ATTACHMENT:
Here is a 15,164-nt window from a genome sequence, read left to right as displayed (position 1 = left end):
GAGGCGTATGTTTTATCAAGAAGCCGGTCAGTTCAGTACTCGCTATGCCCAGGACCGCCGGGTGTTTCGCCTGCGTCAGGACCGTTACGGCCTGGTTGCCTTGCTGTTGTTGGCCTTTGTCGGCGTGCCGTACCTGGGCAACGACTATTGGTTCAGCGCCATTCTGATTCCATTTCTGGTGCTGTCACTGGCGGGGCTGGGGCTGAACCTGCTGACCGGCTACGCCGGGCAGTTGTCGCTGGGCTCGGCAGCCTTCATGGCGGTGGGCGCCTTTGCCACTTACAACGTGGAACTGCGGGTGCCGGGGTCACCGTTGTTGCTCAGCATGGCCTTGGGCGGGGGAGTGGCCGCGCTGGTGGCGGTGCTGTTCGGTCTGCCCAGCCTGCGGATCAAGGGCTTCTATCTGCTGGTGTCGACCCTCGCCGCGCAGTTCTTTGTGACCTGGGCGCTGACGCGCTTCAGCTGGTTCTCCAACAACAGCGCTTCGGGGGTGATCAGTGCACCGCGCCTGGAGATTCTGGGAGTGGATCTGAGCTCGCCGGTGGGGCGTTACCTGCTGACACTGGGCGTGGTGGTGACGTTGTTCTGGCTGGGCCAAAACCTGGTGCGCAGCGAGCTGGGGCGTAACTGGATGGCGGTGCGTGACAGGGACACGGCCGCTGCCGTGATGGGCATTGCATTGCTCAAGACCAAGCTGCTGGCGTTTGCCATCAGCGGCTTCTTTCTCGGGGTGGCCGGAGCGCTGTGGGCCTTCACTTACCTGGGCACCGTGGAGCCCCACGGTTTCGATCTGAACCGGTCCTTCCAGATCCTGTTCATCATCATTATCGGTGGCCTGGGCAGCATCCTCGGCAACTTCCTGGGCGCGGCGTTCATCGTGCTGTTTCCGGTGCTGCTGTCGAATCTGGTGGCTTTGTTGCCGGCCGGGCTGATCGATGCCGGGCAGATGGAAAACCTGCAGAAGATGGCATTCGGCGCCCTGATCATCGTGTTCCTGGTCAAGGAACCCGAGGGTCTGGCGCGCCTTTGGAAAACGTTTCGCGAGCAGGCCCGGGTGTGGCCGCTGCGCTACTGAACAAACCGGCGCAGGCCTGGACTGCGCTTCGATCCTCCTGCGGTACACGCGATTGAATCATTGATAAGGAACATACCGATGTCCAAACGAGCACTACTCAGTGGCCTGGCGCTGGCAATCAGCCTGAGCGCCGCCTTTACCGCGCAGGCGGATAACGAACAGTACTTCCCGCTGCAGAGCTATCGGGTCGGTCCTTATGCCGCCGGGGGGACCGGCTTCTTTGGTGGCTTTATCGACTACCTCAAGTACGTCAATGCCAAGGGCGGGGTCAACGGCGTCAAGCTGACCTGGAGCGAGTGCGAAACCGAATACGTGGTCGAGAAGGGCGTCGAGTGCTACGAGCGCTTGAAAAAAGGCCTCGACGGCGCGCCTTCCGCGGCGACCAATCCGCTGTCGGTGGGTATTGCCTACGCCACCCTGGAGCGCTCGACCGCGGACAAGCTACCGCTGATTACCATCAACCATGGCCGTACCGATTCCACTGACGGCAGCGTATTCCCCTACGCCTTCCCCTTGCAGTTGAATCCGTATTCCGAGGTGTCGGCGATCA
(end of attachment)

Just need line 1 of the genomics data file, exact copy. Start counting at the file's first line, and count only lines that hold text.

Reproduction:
Here is a 15,164-nt window from a genome sequence, read left to right as displayed (position 1 = left end):